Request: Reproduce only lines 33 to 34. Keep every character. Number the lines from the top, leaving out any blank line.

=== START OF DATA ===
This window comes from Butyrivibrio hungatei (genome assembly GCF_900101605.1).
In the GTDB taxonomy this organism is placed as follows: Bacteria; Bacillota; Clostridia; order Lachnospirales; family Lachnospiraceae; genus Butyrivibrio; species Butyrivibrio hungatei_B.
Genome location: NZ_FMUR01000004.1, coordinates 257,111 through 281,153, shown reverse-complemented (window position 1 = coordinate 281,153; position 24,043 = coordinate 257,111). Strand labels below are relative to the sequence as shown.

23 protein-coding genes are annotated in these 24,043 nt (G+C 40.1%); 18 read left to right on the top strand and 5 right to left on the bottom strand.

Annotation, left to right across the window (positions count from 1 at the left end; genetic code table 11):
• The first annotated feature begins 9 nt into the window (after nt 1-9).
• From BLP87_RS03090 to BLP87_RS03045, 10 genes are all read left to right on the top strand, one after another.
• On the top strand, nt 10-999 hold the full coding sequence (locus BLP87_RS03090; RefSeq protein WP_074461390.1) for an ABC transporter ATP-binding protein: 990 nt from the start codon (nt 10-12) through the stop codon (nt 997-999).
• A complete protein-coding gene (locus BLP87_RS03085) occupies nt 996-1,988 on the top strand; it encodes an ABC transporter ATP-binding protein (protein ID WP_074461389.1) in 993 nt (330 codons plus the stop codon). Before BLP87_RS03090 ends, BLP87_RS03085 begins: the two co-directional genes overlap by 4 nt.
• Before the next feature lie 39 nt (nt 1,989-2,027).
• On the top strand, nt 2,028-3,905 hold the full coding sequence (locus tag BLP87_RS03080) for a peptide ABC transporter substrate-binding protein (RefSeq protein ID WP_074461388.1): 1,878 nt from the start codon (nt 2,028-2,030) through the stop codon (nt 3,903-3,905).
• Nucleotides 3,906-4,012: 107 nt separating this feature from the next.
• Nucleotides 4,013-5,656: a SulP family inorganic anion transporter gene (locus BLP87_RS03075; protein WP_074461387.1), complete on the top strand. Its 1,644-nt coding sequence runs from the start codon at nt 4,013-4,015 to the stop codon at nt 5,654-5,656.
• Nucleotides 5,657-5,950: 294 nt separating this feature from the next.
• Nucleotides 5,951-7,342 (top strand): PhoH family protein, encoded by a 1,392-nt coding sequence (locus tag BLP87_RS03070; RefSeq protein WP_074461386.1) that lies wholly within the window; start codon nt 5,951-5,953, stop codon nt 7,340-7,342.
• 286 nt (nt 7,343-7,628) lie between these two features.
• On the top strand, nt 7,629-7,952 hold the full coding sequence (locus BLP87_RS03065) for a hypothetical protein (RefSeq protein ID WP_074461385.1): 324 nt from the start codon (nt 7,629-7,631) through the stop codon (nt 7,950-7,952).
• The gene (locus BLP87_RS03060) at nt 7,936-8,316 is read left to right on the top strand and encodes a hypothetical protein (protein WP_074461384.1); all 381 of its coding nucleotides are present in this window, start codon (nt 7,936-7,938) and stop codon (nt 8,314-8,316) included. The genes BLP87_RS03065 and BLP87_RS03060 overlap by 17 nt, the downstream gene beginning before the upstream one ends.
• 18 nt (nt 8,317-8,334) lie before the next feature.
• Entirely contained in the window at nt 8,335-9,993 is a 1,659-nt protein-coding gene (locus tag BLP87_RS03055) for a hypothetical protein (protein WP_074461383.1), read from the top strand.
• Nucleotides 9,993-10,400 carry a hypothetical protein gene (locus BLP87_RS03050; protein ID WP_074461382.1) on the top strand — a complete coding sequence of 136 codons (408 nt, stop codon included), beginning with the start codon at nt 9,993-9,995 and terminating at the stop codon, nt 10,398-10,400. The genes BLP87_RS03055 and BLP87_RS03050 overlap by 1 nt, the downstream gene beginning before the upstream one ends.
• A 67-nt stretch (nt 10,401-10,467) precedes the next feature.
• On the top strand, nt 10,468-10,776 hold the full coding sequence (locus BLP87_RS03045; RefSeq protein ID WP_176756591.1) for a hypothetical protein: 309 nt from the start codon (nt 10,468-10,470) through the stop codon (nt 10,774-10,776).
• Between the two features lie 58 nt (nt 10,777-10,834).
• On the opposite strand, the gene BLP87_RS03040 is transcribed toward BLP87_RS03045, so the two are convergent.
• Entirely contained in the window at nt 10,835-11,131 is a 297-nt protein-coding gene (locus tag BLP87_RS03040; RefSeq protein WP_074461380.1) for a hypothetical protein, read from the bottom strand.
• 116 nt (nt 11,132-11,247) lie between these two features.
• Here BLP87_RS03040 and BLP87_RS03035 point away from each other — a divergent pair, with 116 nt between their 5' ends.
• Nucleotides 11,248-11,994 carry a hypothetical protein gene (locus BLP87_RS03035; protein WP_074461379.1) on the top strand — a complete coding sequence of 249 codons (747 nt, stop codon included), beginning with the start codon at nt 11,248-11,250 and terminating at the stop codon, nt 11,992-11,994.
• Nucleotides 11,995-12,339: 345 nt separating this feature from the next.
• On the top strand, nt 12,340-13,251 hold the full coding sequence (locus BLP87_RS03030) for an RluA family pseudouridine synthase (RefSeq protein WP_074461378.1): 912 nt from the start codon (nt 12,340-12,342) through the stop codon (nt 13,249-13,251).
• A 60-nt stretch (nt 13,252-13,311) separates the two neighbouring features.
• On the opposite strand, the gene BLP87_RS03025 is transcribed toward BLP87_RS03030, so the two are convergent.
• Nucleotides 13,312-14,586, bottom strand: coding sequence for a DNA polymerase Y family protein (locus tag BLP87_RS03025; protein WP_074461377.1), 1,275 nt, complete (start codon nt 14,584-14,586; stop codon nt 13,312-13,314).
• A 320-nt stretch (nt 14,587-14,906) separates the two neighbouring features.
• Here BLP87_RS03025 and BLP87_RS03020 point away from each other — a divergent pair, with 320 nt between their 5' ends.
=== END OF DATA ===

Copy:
• On the opposite strand, the gene BLP87_RS03025 is transcribed toward BLP87_RS03030, so the two are convergent.
• Nucleotides 13,312-14,586, bottom strand: coding sequence for a DNA polymerase Y family protein (locus tag BLP87_RS03025; protein WP_074461377.1), 1,275 nt, complete (start codon nt 14,584-14,586; stop codon nt 13,312-13,314).